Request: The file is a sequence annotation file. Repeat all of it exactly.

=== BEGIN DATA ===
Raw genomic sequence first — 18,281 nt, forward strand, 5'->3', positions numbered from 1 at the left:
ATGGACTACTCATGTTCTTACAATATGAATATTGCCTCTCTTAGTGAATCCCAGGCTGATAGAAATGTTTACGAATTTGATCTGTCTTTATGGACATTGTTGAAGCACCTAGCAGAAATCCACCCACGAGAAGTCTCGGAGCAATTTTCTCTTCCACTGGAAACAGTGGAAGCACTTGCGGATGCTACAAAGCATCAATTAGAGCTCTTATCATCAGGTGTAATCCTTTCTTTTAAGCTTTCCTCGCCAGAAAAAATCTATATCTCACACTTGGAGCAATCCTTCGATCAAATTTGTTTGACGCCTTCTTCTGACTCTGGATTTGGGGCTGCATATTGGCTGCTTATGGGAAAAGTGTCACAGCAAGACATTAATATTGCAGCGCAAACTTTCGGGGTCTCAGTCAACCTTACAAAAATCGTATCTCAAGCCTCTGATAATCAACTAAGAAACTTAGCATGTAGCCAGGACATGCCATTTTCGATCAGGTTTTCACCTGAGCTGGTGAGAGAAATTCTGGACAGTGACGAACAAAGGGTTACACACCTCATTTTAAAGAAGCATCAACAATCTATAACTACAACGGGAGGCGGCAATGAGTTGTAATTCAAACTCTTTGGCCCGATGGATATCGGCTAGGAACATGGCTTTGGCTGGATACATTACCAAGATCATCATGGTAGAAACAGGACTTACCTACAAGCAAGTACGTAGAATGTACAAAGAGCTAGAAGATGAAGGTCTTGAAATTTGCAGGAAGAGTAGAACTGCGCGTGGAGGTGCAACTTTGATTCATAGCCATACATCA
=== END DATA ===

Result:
Raw genomic sequence first — 18,281 nt, forward strand, 5'->3', positions numbered from 1 at the left:
ATGGACTACTCATGTTCTTACAATATGAATATTGCCTCTCTTAGTGAATCCCAGGCTGATAGAAATGTTTACGAATTTGATCTGTCTTTATGGACATTGTTGAAGCACCTAGCAGAAATCCACCCACGAGAAGTCTCGGAGCAATTTTCTCTTCCACTGGAAACAGTGGAAGCACTTGCGGATGCTACAAAGCATCAATTAGAGCTCTTATCATCAGGTGTAATCCTTTCTTTTAAGCTTTCCTCGCCAGAAAAAATCTATATCTCACACTTGGAGCAATCCTTCGATCAAATTTGTTTGACGCCTTCTTCTGACTCTGGATTTGGGGCTGCATATTGGCTGCTTATGGGAAAAGTGTCACAGCAAGACATTAATATTGCAGCGCAAACTTTCGGGGTCTCAGTCAACCTTACAAAAATCGTATCTCAAGCCTCTGATAATCAACTAAGAAACTTAGCATGTAGCCAGGACATGCCATTTTCGATCAGGTTTTCACCTGAGCTGGTGAGAGAAATTCTGGACAGTGACGAACAAAGGGTTACACACCTCATTTTAAAGAAGCATCAACAATCTATAACTACAACGGGAGGCGGCAATGAGTTGTAATTCAAACTCTTTGGCCCGATGGATATCGGCTAGGAACATGGCTTTGGCTGGATACATTACCAAGATCATCATGGTAGAAACAGGACTTACCTACAAGCAAGTACGTAGAATGTACAAAGAGCTAGAAGATGAAGGTCTTGAAATTTGCAGGAAGAGTAGAACTGCGCGTGGAGGTGCAACTTTGATTCATAGCCATACATCA